We’re Live-Tweeting Bernie Sanders’ Coachella

The campaign’s last dance (or is it?) in the shadow of the Golden Gate Bridge.

Democratic presidential candidate Sen. Bernie Sanders and his wife Jane Sanders arrive at a campaign rally in San Francisco.Noah Berger/AP

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My parents’ first date was a George McGovern political rally. And if that strikes you as strange, well, you probably are not a Bernie Sanders supporter.

In San Francisco this evening, thousands of young Berners are gathering on a grassy field next to the Golden Gate bridge for a political love fest featuring acts such as Fishbone, Fantastic Negrito, and the Dave Matthews Band—not to mention Hollywood celebrities, lefty intellectuals, and one wild-haired democratic socialist. Officially, it’s the Sanders campaign’s A Future To Believe In GOTV Concert. Unofficially, it could be an epic last hurrah, the sort of thing that gets mentioned to the kids decades later—like Woodstock!—to prove you actually did something in your 20s besides sit on your ass and smoke pot.

Not that there won’t be joints and vape pens—maybe oil rigs. But you get the point: This isn’t a regular political campaign, it’s a “revolution,” and revolutions come with their own culture. Like Feeling the Bern. Or wading through the Bernie Sanders Dank Meme Stash. Or wearing an adult-sized Bernie onesie. Or joining the Bernie Love Wave. There has not been a campaign like this in America, since, well, Matt Gonzales ran for mayor of San Francisco. And I mean that in the best possible way. A Bernie Sanders get-out-the-vote concert in this town is not something you want to miss.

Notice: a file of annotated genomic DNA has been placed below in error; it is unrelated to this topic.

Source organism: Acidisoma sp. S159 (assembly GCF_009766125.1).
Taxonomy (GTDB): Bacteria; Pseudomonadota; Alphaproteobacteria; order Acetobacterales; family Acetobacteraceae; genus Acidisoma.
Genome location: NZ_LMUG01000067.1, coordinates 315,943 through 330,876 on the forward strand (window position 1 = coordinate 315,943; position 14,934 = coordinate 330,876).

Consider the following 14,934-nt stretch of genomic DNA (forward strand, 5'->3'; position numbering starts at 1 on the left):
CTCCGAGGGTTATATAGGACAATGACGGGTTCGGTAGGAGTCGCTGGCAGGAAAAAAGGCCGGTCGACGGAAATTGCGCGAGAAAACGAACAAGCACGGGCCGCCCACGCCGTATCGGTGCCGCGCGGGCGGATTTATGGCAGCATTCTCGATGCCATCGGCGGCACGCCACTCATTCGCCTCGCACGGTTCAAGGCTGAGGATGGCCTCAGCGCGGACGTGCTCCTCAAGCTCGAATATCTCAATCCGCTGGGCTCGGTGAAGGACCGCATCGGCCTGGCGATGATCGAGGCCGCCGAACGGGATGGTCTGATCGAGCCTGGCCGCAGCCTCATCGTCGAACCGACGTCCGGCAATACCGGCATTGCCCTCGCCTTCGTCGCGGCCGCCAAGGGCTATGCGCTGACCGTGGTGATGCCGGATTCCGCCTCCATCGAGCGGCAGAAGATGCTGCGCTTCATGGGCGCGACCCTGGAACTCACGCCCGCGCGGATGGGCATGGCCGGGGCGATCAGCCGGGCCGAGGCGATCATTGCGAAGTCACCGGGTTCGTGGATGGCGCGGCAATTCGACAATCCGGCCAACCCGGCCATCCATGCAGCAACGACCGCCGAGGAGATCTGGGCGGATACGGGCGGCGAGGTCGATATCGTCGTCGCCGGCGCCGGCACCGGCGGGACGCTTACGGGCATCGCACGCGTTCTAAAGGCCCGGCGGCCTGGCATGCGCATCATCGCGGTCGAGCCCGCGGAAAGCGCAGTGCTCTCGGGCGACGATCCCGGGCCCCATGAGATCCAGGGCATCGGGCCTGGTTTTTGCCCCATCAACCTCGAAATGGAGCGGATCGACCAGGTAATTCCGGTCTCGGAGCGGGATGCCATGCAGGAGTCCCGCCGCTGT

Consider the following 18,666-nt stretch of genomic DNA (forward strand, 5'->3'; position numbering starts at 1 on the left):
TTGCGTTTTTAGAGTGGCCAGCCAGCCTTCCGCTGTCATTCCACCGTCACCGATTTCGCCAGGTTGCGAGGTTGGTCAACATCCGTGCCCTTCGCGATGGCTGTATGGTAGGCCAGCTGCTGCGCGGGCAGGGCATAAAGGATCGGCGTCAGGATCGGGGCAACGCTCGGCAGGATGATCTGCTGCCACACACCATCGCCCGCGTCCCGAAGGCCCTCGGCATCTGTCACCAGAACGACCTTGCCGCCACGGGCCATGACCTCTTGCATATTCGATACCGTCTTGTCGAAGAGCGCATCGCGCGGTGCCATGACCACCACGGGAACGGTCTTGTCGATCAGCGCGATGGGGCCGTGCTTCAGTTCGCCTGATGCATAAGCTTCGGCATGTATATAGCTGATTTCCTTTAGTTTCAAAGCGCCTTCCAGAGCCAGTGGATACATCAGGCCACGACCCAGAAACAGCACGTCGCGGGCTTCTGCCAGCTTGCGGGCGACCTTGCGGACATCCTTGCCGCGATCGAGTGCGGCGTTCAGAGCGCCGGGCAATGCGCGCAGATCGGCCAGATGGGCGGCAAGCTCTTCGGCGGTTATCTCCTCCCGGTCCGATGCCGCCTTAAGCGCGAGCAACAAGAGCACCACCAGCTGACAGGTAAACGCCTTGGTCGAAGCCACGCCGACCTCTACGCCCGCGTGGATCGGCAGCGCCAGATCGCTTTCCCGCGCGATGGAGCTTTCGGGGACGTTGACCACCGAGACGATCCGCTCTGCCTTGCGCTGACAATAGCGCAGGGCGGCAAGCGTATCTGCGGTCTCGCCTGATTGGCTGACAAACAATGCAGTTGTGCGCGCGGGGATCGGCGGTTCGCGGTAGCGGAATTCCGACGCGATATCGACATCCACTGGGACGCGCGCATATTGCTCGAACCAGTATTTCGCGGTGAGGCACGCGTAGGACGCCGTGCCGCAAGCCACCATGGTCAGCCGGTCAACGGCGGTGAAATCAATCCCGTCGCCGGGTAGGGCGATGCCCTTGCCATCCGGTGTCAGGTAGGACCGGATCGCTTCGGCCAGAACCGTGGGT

And you don’t have to, because we’ll be live-tweeting the event and posting updates here for as long as our batteries last. So check back regularly to get your Bern on from the comfort of your living room sofa—which is probably filled with nasty flame retardants. (Now if Bernie were president…)

 

 

 

 

 

 

 

 

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Or at least we hope. It’s fall fundraising time, and we’re trying to raise $250,000 to help fund Mother Jones’ journalism during a shorter than normal three-week push.

If you’re reading this, a fundraising pitch at the bottom of an article, you must find our team’s reporting valuable and we hope you’ll consider supporting it with a donation of any amount right now if you can.

It’s really that simple. But if you’d like to read a bit more, our membership lead, Brian Hiatt, has a post for you highlighting some of our newsroom's impressive, impactful work of late—including two big investigations in just one day and covering voting rights the way it needs to be done—that we hope you’ll agree is worth supporting.

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